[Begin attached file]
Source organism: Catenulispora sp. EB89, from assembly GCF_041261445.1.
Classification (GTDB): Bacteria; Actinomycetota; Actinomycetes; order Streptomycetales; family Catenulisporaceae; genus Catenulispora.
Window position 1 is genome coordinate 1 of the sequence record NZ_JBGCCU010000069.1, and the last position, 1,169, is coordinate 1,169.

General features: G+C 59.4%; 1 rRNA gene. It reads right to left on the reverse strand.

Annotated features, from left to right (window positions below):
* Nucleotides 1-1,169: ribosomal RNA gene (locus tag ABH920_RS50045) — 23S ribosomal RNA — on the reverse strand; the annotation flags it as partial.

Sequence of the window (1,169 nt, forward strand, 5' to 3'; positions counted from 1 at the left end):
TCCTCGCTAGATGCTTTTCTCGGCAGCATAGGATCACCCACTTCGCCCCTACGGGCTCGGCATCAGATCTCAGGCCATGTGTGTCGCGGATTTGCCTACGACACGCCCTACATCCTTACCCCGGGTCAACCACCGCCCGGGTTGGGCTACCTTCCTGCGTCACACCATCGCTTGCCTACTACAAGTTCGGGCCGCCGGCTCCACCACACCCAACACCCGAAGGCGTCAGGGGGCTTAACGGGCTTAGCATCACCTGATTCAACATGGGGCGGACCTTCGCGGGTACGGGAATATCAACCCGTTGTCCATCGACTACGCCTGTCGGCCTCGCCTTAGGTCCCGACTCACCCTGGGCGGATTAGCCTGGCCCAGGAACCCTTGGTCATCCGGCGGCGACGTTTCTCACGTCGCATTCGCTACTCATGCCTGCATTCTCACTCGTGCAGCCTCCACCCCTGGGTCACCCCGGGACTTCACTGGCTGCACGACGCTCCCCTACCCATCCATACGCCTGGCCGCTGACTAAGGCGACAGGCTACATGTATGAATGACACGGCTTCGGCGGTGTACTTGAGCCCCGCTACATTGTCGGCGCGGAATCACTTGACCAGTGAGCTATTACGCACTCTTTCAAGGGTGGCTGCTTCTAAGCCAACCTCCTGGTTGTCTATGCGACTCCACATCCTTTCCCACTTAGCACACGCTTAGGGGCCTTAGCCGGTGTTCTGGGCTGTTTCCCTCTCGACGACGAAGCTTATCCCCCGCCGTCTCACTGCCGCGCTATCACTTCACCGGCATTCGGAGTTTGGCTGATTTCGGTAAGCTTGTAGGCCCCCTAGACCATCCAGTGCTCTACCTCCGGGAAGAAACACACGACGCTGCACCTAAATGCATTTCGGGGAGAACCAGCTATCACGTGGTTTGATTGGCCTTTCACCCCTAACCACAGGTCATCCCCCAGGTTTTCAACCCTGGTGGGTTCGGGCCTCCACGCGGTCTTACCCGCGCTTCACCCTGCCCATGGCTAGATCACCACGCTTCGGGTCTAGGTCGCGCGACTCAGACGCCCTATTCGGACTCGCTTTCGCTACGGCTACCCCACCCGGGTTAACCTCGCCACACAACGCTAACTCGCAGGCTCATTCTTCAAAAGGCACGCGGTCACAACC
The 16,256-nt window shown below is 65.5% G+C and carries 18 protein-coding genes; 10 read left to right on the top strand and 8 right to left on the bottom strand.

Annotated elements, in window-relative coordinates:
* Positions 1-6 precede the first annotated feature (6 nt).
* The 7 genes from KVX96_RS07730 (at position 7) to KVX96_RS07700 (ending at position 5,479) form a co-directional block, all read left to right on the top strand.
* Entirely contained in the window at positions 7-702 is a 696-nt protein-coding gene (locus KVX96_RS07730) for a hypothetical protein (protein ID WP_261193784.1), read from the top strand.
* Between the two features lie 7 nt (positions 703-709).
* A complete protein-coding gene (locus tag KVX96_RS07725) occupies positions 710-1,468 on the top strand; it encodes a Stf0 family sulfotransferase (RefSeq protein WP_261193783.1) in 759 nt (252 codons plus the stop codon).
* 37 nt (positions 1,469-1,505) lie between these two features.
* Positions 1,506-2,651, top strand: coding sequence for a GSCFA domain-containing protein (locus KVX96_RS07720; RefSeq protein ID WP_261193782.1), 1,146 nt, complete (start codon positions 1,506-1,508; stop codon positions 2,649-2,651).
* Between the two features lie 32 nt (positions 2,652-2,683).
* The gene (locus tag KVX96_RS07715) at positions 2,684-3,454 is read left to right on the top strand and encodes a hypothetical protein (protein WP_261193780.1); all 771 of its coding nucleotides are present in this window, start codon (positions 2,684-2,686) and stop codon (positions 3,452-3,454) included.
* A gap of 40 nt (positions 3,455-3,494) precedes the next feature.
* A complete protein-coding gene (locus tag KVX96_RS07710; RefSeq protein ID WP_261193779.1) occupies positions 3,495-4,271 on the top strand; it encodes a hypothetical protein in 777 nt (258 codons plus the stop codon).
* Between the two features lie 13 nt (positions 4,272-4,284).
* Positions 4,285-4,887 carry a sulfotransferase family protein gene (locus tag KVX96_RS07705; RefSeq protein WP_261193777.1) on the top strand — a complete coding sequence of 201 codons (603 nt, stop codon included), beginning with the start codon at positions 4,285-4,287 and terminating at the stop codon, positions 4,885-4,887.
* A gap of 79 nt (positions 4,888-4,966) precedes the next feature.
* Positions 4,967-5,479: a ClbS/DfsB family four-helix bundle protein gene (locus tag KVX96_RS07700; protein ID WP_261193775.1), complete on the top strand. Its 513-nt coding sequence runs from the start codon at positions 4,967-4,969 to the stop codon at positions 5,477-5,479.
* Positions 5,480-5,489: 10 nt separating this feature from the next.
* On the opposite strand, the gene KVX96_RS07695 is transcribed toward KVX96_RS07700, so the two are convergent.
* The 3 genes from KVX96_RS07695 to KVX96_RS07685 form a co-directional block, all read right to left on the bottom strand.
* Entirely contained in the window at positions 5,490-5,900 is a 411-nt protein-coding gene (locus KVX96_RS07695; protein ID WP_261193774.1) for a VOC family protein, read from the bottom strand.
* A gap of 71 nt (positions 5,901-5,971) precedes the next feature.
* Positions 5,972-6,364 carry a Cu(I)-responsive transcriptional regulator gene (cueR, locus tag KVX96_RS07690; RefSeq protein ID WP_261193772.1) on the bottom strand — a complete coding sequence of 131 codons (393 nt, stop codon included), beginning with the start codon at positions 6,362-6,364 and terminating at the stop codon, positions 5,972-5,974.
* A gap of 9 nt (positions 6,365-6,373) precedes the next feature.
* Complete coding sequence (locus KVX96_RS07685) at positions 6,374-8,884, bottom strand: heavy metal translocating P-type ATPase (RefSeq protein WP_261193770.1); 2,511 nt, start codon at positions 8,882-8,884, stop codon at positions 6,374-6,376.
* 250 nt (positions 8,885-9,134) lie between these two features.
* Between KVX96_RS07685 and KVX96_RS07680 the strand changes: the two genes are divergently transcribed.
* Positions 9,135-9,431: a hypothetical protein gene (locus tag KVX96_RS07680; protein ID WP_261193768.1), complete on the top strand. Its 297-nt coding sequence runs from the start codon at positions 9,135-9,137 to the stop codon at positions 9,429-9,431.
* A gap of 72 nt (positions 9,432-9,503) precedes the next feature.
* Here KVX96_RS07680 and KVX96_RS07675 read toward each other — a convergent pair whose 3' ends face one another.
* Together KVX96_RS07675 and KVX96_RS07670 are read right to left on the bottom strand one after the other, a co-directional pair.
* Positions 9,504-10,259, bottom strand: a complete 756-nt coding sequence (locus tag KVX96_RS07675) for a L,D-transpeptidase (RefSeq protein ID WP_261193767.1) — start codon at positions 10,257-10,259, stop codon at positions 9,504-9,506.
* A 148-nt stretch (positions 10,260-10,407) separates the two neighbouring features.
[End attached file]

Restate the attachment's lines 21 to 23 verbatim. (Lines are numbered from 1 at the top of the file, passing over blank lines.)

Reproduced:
* A complete protein-coding gene (locus tag KVX96_RS07710; RefSeq protein ID WP_261193779.1) occupies positions 3,495-4,271 on the top strand; it encodes a hypothetical protein in 777 nt (258 codons plus the stop codon).
* Between the two features lie 13 nt (positions 4,272-4,284).
* Positions 4,285-4,887 carry a sulfotransferase family protein gene (locus tag KVX96_RS07705; RefSeq protein WP_261193777.1) on the top strand — a complete coding sequence of 201 codons (603 nt, stop codon included), beginning with the start codon at positions 4,285-4,287 and terminating at the stop codon, positions 4,885-4,887.